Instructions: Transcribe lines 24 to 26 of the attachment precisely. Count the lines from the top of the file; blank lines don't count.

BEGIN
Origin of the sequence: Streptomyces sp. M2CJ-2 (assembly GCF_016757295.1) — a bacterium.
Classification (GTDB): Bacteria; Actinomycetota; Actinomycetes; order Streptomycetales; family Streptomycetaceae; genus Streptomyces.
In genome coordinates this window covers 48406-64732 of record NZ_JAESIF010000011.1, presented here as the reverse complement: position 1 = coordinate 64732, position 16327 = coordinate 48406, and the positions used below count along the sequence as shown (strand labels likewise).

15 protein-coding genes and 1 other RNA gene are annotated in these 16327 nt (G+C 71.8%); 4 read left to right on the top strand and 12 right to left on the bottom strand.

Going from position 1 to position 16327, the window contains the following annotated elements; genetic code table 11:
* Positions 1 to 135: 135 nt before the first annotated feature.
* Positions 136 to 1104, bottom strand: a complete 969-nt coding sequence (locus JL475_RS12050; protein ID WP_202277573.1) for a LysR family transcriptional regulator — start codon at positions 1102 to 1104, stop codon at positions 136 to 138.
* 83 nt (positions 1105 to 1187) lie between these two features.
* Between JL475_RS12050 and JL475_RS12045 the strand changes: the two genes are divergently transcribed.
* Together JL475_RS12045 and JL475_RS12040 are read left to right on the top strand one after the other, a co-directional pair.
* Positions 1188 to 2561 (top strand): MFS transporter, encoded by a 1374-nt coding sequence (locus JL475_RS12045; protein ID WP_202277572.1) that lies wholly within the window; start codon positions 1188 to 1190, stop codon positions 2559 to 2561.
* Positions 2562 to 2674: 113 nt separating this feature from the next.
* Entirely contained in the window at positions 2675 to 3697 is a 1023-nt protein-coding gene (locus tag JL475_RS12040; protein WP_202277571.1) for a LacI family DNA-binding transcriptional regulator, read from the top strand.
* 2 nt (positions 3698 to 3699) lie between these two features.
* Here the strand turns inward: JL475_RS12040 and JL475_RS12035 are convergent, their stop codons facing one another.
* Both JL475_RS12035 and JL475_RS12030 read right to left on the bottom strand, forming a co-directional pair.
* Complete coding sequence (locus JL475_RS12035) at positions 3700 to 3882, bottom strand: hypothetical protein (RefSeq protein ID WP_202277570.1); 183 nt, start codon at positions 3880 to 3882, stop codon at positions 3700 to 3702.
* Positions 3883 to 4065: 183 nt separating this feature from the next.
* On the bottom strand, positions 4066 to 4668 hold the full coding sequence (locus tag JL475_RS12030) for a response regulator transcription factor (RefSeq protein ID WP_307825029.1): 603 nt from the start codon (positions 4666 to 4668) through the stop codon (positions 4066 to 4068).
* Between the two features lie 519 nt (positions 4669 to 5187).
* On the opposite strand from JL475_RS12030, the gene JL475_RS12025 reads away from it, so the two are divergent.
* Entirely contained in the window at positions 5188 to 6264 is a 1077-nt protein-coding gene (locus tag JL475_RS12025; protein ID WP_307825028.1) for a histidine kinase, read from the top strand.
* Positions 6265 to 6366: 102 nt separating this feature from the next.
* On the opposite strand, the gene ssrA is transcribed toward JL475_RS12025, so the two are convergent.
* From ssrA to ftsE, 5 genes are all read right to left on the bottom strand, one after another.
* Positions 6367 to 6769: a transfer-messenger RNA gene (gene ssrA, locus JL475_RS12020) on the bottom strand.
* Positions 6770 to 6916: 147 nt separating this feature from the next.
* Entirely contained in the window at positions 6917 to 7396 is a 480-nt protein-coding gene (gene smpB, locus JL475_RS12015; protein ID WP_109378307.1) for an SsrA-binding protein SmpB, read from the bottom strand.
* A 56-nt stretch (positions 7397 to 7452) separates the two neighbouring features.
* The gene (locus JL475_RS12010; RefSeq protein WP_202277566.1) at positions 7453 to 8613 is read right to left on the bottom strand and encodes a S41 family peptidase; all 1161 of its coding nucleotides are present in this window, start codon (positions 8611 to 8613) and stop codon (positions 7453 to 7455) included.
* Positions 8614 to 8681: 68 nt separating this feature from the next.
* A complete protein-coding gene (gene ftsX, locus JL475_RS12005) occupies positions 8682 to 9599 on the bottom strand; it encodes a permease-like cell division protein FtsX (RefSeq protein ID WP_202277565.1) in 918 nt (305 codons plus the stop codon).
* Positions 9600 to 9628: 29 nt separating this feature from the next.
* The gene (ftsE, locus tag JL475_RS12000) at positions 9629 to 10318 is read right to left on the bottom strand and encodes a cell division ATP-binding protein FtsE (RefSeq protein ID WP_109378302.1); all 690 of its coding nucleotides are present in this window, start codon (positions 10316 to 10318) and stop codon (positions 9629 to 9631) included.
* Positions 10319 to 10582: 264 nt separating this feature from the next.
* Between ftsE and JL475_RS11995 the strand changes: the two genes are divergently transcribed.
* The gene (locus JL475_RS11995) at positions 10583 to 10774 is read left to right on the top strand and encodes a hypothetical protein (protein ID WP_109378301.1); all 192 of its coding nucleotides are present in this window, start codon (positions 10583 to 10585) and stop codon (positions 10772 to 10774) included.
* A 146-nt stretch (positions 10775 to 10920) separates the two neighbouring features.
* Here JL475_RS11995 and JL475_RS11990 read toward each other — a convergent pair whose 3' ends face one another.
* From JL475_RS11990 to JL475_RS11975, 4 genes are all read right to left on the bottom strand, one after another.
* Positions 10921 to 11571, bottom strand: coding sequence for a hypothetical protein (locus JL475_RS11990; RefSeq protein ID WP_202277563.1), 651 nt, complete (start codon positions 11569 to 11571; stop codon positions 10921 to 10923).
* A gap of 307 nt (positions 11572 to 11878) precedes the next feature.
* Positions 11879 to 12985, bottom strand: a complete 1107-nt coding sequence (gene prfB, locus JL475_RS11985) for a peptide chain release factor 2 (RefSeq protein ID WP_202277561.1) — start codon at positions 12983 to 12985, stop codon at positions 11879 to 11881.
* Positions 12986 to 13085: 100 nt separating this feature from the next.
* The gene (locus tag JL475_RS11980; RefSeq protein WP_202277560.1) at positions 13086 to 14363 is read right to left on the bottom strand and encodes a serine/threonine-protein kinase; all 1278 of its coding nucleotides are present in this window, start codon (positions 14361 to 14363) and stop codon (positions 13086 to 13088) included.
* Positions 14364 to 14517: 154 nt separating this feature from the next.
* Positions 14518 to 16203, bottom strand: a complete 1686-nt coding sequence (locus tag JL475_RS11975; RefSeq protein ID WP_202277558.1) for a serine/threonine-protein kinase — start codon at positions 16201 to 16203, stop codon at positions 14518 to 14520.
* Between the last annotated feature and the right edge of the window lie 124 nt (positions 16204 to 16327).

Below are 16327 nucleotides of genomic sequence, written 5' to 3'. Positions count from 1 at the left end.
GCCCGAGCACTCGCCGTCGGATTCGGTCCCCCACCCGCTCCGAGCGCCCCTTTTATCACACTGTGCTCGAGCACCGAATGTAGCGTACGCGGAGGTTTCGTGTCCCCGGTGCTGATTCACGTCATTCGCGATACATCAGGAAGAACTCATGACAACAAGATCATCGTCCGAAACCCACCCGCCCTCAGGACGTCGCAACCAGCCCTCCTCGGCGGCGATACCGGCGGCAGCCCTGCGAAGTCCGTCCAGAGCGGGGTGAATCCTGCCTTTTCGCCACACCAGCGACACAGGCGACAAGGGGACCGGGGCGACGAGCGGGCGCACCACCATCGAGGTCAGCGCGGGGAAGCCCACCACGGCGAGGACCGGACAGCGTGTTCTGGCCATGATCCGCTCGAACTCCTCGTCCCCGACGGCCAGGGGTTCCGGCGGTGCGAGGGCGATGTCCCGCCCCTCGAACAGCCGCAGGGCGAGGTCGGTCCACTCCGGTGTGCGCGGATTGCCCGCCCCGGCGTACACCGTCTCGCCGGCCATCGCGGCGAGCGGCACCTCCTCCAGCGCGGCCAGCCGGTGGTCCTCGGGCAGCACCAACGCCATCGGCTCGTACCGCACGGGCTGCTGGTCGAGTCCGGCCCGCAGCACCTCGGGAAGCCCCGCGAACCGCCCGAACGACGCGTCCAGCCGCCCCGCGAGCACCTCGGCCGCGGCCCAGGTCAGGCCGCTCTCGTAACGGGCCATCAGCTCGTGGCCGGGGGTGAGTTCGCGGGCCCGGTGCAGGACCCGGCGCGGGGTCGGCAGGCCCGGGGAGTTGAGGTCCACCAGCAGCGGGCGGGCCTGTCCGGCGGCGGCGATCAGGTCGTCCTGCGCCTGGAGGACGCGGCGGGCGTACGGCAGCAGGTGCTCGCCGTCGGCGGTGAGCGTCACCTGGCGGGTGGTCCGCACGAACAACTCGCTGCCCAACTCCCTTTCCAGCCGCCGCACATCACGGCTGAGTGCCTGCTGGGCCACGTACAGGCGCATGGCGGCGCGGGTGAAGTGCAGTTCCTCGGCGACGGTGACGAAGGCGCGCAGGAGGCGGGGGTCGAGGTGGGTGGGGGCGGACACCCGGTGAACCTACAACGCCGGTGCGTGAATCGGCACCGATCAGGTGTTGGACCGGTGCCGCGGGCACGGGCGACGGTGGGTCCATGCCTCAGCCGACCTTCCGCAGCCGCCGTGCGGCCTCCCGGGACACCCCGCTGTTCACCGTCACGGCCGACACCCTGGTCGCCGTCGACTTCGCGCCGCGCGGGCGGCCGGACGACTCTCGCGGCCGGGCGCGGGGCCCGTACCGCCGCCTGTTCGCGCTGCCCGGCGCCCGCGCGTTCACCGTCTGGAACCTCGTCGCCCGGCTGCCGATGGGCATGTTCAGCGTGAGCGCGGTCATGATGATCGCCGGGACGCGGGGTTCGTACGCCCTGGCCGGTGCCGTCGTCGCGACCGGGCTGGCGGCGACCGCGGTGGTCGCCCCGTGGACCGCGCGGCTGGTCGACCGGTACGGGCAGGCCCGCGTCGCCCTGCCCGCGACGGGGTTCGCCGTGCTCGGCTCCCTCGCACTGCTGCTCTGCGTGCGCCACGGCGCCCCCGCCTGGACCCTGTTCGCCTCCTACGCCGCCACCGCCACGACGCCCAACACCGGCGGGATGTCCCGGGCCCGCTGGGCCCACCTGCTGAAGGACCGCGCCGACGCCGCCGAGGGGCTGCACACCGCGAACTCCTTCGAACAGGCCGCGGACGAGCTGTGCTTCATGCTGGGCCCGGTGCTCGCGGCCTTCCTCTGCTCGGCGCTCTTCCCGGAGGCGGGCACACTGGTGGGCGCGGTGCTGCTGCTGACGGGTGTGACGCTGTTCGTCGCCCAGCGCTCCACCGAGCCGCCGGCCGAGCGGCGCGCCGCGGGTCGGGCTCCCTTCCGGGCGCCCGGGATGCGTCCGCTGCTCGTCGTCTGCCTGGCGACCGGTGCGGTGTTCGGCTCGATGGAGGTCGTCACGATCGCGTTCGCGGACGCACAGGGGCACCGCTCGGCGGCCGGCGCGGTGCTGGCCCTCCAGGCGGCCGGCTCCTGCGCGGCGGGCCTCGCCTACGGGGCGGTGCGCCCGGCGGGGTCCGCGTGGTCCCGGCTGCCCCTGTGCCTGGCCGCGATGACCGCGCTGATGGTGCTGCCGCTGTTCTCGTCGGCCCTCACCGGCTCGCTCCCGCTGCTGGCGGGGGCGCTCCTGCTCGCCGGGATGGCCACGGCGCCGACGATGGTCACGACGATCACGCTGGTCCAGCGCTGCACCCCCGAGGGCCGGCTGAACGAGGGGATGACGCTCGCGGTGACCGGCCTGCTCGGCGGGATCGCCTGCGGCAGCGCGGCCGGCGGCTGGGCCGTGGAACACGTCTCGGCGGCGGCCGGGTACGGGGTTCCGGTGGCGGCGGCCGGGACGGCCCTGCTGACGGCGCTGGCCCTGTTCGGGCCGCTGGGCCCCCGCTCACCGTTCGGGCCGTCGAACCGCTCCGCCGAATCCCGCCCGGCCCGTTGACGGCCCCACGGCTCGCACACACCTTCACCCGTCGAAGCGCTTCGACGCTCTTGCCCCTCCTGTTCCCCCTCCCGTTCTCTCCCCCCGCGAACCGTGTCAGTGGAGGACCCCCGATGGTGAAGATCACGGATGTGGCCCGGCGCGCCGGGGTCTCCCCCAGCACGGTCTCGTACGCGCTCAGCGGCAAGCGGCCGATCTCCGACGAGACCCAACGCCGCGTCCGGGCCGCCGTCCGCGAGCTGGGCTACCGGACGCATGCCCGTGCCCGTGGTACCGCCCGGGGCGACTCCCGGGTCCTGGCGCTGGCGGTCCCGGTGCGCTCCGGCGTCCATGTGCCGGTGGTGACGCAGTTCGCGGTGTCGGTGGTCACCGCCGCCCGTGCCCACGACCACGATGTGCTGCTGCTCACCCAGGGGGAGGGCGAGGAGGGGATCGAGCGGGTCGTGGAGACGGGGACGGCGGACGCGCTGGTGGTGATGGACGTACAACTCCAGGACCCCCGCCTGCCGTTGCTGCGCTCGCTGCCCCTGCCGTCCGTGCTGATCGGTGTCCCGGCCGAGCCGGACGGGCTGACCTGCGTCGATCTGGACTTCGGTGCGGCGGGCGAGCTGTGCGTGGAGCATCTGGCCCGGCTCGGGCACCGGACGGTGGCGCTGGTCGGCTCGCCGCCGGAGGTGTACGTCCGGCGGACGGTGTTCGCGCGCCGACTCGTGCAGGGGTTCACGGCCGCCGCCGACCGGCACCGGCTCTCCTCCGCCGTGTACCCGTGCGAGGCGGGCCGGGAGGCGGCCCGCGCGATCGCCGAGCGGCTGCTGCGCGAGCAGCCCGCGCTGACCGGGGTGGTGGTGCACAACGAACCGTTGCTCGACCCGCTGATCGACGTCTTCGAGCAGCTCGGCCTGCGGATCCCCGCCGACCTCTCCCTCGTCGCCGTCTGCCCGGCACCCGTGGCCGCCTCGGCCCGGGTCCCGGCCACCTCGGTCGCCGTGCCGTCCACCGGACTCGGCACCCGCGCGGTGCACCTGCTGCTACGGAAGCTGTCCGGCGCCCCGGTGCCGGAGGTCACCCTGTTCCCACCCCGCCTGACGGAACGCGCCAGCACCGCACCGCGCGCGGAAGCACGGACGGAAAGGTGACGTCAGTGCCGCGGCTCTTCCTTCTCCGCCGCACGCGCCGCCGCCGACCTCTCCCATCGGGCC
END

* On the opposite strand, the gene ssrA is transcribed toward JL475_RS12025, so the two are convergent.
* From ssrA to ftsE, 5 genes are all read right to left on the bottom strand, one after another.
* Positions 6367 to 6769: a transfer-messenger RNA gene (gene ssrA, locus JL475_RS12020) on the bottom strand.